Cleric in Malawi Emphasizes Need
“to rejuvenate culture of reading word of God”
A Priest in Malawi over the weekend expressed concern about reduced interest, on the part of a section of Catholics in the Southeastern African nation, in the “culture of reading the word of God” and called for a rejuvenation.
“It is becoming a great concern as most of us have lost the interest in reading the Bible; we need to rejuvenate our culture of reading the word of God so that we strengthen our spiritual lives," Fr. Henry Chinkanda has been quoted as saying.
Making reference to the translator of the Old Testament and New Testament to Latin from Hebrew and Greek respectively, St. Jerome whose Feast day was September 30, Fr. Henry said the translations facilitated understanding, which reading the Bible fosters.
“Catholic Christians could fully understand and appreciate the teachings of the Bible and Sacramental teachings if they read the Bible,” Fr. Henry who was addressing the faithful at St. Peter’s Cathedral of the Diocese of Mzuzu Sunday, October 4 said.
He added, “Reading the word of God helps Christians to fully understand the scriptures which can guide their actions and above all transform their lives.”
“Christians should understand and always be aware that they are in the Lord’s Vineyard hence the need for them to nourish their spiritual lives with God’s words found in the Bible,” Fr. Henry who is the Pastoral Coordinator of the Episcopal Conference of Malawi (ECM) further said.
The member of the Clergy of Malawi’s Dedza Diocese who doubles as ECM Catholic Parliamentary Liaison Officer underscored the value of reading the word of God as a source of life and solace saying, “When you read the word of God, it comforts, consoles, it gives encouragement when in trouble.”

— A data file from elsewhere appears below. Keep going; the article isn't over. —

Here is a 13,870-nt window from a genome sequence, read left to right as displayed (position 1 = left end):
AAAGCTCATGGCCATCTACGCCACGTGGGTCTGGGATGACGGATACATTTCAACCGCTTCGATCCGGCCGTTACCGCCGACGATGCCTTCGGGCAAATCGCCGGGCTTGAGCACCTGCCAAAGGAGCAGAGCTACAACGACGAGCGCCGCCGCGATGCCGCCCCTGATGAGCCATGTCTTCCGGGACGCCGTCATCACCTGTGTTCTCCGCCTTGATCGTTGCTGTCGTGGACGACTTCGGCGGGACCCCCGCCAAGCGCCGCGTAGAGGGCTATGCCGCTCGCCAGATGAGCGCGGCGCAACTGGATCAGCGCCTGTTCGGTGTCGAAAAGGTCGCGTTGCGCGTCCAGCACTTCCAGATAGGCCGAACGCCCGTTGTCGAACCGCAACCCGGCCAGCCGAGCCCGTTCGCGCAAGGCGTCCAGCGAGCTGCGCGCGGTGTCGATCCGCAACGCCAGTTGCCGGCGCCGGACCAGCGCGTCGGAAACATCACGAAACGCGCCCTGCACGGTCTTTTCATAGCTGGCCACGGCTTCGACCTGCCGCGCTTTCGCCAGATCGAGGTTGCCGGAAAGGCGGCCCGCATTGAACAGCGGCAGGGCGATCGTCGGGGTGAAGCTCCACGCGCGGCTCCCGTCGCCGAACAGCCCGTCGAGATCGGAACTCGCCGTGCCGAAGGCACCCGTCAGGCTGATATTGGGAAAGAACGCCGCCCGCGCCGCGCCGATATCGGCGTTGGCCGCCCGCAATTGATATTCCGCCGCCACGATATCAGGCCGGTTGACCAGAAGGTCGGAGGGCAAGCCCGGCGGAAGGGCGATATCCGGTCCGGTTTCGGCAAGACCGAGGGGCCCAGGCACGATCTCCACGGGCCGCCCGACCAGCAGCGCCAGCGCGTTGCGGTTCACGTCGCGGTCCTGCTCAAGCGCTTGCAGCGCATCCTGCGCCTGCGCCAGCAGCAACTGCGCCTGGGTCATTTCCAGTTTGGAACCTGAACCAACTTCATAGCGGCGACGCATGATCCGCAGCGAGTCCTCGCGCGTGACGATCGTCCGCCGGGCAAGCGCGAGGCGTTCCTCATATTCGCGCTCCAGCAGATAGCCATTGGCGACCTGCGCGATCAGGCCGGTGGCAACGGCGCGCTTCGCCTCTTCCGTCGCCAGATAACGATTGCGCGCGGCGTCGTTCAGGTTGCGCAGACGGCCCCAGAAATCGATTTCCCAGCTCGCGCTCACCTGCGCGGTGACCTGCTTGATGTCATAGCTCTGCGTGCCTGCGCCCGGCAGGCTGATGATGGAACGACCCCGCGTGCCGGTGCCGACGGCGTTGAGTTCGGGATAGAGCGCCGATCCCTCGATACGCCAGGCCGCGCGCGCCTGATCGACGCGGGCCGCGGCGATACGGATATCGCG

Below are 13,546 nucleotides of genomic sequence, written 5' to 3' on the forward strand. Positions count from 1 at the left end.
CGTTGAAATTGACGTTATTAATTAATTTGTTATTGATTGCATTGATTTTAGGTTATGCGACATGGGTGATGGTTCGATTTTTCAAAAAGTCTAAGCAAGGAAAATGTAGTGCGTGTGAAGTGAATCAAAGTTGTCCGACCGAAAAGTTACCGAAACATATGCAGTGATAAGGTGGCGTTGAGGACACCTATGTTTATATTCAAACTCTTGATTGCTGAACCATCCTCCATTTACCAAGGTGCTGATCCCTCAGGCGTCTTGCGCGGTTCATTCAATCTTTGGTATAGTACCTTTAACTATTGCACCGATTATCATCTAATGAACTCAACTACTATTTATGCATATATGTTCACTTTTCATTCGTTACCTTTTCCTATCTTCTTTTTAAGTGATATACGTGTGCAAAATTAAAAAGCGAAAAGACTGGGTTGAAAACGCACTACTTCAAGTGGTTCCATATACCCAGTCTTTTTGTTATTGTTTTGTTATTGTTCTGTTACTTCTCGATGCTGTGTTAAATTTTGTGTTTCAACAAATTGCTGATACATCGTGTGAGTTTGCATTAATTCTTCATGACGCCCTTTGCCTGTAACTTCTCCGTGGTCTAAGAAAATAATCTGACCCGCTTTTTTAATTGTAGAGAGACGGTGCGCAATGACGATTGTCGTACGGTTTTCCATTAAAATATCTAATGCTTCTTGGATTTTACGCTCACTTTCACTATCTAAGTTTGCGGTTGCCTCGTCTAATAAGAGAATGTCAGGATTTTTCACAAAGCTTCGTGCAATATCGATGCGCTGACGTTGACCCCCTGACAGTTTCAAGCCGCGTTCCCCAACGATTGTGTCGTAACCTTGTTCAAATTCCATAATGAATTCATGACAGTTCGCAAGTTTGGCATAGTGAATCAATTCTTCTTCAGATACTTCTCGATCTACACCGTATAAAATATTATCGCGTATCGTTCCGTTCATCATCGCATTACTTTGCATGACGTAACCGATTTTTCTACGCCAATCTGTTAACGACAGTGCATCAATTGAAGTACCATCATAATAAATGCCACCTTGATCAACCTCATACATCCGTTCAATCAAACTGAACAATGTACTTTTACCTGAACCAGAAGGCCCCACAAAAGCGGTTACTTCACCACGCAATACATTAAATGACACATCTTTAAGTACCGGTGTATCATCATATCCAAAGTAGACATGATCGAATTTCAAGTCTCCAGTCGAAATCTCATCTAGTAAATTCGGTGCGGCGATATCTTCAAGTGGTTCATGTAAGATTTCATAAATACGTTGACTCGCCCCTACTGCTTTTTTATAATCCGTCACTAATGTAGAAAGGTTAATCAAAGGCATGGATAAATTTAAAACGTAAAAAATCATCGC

“The Bible says come to me all you who labour and are burdened and I will give you rest,” Fr Henry said, noting that the purpose for St. Jerome to translate the Bible into Latin was to ensure that the Bible is read and understood by all.
Also speaking at St. Peter’s Cathedral October 4, Bishop John Lyan of Malawi’s Mzuzu Diocese advised Christians to have the word of God in their hearts and share it with others so that God is known, loved, and worship widely.
The Church leaders distributed copies of the Holy Bible to the faithful in attendance.
Saint Jerome, the priest, monk and Doctor of the Church renowned for his extraordinary depth of learning and translations of the Bible into Latin was commemorated in Malawi under the theme, “The word of God is a Light to My Feet.”
Besides his contributions as a Church Father and patronage of subsequent Catholic scholarship, St. Jerome is also regarded as a patron of people with difficult personalities—owing to the sometimes-extreme approach, which he took in articulating his scholarly opinions and the teaching of the Church.
ACI Africa was officially inaugurated on August 17, 2019 as a continental Catholic news agency at the service of the Church in Africa. Headquartered in Kenya’s capital, Nairobi, this media apostolate will strive to facilitate the telling of Africa’s story by providing media coverage of Catholic events on the African continent, giving visibility to the activities of the Church across Africa where statistics show significant growth in numbers and the continent gradually becoming the axis of Catholicism. This is expected to contribute to an awareness of and appreciation for the significant role of the Church in Africa and over time, the realization of a realistic image of Africa that often receives negative media framing.
Father Don Bosco Onyalla
Editor-in-Chief, ACI Africa